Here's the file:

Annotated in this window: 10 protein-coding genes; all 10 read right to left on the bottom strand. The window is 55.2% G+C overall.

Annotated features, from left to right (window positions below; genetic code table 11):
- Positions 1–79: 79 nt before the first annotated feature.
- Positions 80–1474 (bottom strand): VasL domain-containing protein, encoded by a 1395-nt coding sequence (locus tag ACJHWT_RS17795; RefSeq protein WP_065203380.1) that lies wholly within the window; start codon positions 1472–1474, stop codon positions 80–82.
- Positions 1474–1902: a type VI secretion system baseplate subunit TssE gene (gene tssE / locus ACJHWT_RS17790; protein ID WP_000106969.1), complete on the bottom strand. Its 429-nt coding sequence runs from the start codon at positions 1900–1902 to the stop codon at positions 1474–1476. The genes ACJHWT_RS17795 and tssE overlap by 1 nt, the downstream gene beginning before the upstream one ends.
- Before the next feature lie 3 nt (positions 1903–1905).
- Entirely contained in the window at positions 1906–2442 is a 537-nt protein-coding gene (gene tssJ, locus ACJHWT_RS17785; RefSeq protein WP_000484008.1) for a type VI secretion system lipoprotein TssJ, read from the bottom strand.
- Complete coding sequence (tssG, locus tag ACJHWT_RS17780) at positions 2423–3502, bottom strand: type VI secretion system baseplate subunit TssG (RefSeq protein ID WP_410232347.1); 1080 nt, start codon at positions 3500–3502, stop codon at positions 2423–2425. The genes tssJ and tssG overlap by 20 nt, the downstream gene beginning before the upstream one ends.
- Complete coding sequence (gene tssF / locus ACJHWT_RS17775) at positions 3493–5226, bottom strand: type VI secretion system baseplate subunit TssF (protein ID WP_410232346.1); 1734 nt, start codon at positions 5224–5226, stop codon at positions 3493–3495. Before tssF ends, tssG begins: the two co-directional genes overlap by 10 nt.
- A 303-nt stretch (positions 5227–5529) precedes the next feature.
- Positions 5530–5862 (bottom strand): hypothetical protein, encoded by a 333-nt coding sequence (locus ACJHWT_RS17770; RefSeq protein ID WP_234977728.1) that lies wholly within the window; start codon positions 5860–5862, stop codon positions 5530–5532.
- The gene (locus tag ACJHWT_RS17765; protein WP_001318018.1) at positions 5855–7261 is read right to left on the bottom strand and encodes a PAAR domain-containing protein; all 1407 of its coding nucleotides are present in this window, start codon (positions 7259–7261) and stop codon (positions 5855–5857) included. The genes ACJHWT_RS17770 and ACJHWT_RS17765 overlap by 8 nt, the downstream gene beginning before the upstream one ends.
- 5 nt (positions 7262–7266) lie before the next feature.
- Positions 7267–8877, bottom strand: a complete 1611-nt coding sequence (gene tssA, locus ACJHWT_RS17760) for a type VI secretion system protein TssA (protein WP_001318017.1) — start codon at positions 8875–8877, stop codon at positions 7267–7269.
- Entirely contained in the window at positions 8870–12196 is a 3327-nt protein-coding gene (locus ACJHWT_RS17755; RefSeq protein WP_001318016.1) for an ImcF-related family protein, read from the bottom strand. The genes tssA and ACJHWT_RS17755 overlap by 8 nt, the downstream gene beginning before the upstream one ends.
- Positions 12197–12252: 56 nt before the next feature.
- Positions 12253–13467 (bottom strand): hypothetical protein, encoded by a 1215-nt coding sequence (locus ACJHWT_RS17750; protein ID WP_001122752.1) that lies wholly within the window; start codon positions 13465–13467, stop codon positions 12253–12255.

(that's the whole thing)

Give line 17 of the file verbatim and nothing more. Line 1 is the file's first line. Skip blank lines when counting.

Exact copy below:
- Positions 12253–13467 (bottom strand): hypothetical protein, encoded by a 1215-nt coding sequence (locus ACJHWT_RS17750; protein ID WP_001122752.1) that lies wholly within the window; start codon positions 13465–13467, stop codon positions 12253–12255.